Function of ACV 1 As A Highly Selective Antagonist

2018-10-10

Introduction 

Conotoxins are small peptides of 12 to 19 amino acids, which act as highly selective antagonists of ion channels in animal cells. A subgroup of these, the 4, 7 loop class of α-conotoxins Vc1.1 (ACV 1), interacts selectively with neuronal-type nAChRs and the degree of selectivity for different nAChR subtypes is remarkable. The coding sequence of ACV 1 consists of 201 base pairs, which translates into 66 amino acids. The predicted pre-region of the protein precursor has 21 amino acids, the pro-region has 29 amino acids, and the mature peptide is 16 amino acids in length. The peptide ACV 1, as synthesized by solid-phase techniques, had 16 amino acids with a C-terminal amide and with two disulfide bonds connected in a 4, 7 loop structure, whose mass was confirmed by ESI-MS as 1806.6. The characteristics of ACV 1 are those of a specific antagonist of neuronal nAChRs.

Pharmacologic action

ACV 1 is a highly specific competitive inhibitor of neuronal nAChR responses in vitro, so the most likely mechanism for the analgesic effect of ACV 1 is by blocking peripheral neuronal nAChRs. Although a central effect cannot be excluded, no evidence is available to date to support such a proposition. ACV 1 blocks the calcigenic nAChRs and then blocks the opening of voltage-operated calcium channels. Blocking of such nAChRs by ACV 1 could lead to a reduction in sodium and calcium influx and a reduction in sensitization of the voltage-operated calcium channels and ectopic discharge from sensory neurons. Such a mechanism could explain the suppression of hyperalgesia by ACV 1.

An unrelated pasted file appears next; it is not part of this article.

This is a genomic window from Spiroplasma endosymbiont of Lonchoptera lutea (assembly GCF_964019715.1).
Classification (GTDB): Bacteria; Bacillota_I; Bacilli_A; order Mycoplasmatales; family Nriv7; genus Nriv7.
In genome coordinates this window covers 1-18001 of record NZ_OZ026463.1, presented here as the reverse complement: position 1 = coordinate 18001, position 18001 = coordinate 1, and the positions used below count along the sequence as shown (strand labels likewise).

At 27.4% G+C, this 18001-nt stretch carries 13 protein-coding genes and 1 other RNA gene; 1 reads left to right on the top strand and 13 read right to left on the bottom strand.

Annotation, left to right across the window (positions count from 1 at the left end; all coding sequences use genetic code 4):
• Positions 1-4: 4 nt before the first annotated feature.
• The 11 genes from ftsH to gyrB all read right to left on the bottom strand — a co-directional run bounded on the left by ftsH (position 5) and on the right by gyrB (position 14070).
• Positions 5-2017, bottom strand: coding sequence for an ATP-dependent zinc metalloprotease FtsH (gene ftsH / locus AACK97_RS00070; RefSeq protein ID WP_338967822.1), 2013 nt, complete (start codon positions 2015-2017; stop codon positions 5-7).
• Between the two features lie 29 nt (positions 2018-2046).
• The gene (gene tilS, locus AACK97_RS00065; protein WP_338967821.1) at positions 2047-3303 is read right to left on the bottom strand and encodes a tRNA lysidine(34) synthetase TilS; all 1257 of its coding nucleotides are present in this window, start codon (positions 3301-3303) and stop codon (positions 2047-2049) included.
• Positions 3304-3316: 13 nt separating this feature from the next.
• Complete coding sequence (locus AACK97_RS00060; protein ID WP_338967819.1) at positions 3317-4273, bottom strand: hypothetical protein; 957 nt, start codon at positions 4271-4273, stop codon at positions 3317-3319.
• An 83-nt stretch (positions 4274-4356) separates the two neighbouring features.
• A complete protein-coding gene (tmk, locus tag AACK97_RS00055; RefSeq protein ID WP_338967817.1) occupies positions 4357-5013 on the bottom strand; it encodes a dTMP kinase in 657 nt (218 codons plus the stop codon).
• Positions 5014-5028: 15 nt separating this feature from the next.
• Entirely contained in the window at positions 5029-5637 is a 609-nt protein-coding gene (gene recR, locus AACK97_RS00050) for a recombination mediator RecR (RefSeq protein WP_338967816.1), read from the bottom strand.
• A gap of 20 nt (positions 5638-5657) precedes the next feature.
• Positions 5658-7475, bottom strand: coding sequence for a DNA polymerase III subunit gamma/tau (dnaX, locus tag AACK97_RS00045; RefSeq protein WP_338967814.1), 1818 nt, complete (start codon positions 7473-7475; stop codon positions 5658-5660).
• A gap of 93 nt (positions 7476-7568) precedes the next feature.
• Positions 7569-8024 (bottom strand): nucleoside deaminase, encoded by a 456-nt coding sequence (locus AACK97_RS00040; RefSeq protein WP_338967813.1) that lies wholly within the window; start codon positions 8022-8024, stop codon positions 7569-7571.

Function

ACV 1 can specifically antagonize neuronal but not muscle-type nAChRs. This conotoxin was also shown to suppress the vascular response to selective stimulation of sensory nerves in rats, suggesting that antagonists of nAChRs had the potential to suppress pain transmission in these animals. The analgesic effect of strong nicotinic agonists, such as epibatidine, nicotine and analogues has been well documented and supports the involvement of nicotinic transmission in pain perception. There is, however, no precedent for the use of nicotinic antagonists to suppress pain transmission in animals in vivo. Neuropathic pain presents a continuing management problem as current treatments are in the main ineffective or not well tolerated. ACV 1 is a neuronal-type nicotinic receptor antagonist and an effective and long-lasting analgesic in two rat models (CCI and PNL) of human neuropathic pain.

Pharmacokinetics and metabolism

ACV 1 peptide was soluble in water and stable in solution when tested after 8 weeks. ACV 1 was shown in bovine and rat assay systems in vitro and in vivo, respectively, to inhibit in vitro a neuronal nicotinic acetylcholine receptor response and to inhibit in vivo a vascular response to pain.

References:

Satkunanathan N, Livett B, Gayler K, et al. Alpha-conotoxin Vc1.1 alleviates neuropathic pain and accelerates functional recovery of injured neurons [J]. Brain Research, 2005, 1059(2):149-158.

Dutton J L, Craik D J. alpha-Conotoxins: nicotinic acetylcholine receptor antagonists as pharmacological tools and potential drug leads. [J]. Current Medicinal Chemistry, 2001, 8(4): 327 - 344.

Sandall D W, Satkunanathan N, Keays D A,et al. A Novel α-Conotoxin Identified by Gene Sequencing Is Active in Suppressing the Vascular Response to Selective Stimulation of Sensory Nerves in Vivo † [J]. Biochemistry, 2003, 42(22):6904.

Mcintosh J M, And A D S, Olivera B M. Conus Peptides Targeted to Specific Nicotinic Acetylcholine Receptor Subtypes. Annual Review of Biochemistry, 68(1):59[J].

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